Preservation & Co. Destroys the Competition with its Famous Hair of the Dog Recipe
Although its inventor and for whom it is named are disputed, the Bloody Mary has elevated from its basic tomato-juice-and-vodka origins and can be, in skilled hands, the most complex cocktail in the universe. Take, for instance, Preservation and Co.’s Bloody Mary Mix, an award-winner made right here in Sacramento, which contains the perfect balance of about 25 ingredients that provide its spicy, savory, salty and tart flavor profile.
Preservation and Co., an LLC operated by Jason Poole, is a specialty foods, small-batch production facility and retail space on 19th Street across from Safeway. It all started with his renowned Bloody Mary recipe that he served at Pour House when he worked there as general manager. Using his Bloody Mary Mix, lemon pepper vodka and Sriracha salt (with the usual assortment of pickled vegetables and lemon), he created a recipe that earned him first place in the state for the Absolut Bloody Mary Contest, then later second place at the national contest in New York.
I cruised by Poole’s retail shop and warehouse to chat him up about Preservation and Co.’s backstory, the space, his product offerings and his goals for his company. The shop is well put-together, inviting, and—hint, hint—a great spot to score unique gifts for Christmas and other occasions (also, local restaurants like Pour House, Red Rabbit, Hook & Ladder, Hock Farm and over a dozen others pour his Bloody Mary recipe using Preservation and Co. products if you want to sample the goods without having to lift a finger).
After you placed second in the nation for the Absolut Bloody Mary Contest, is that when you decided to go into business producing your Bloody Mary Mix?
Yes, that’s when we decided to start making the Bloody Mary Mix. I started out making jams and jellies in 2011, and that first company was called Bar in a Jar, because we were making jams and jellies based on cocktails. After that, I got into pickling more, just because of the space that I had—it was easy to produce pickles. I really just did farmers markets in my free time. Once the Bloody Mary came through and it was so popular, that’s when we decided to make it into a full production facility, and get our own space instead of using restaurants.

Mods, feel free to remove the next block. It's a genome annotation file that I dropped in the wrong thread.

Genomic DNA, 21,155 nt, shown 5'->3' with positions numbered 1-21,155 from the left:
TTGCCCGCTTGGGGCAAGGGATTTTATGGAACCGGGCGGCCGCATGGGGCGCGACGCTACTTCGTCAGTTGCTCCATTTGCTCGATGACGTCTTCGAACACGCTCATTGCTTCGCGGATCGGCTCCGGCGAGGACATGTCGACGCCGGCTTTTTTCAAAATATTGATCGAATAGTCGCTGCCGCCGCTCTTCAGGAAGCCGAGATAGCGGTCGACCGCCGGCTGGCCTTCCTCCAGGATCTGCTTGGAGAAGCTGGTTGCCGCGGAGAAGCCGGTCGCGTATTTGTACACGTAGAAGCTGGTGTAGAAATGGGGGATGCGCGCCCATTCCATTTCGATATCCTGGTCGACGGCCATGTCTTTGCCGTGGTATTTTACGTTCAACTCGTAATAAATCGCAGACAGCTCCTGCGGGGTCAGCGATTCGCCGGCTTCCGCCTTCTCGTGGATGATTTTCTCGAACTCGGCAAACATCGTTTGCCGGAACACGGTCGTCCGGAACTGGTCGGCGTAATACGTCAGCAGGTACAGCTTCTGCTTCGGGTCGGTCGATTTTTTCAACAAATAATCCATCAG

And how did you choose this space?
I was naive enough to think that I could probably run this and Pour House at the same time, which was completely and utterly false. So I saw a sign one day when I was walking to Safeway that said this space was available. I called the landlord and it was great for the retail because of the rollup door, and it also has a warehouse space in the back, and it was nice and close to Pour House. So the size seemed like it was pretty good, although now I already realize that it’s a little small—3,200 square feet got small really quickly.
How has business grown since you guys opened?
Business has been good! We took a long time to open up, about 22 months to get through all the permits and construction, so that kind of set us behind, but in that time we were still able to get distribution. Now the Bloody Mary Mix is available in just about 200 places in California, and we just started shipping out samples to new distributors in Colorado, Arizona and New Mexico, and hopefully we’re going to be in Oregon and Washington by the end of next year.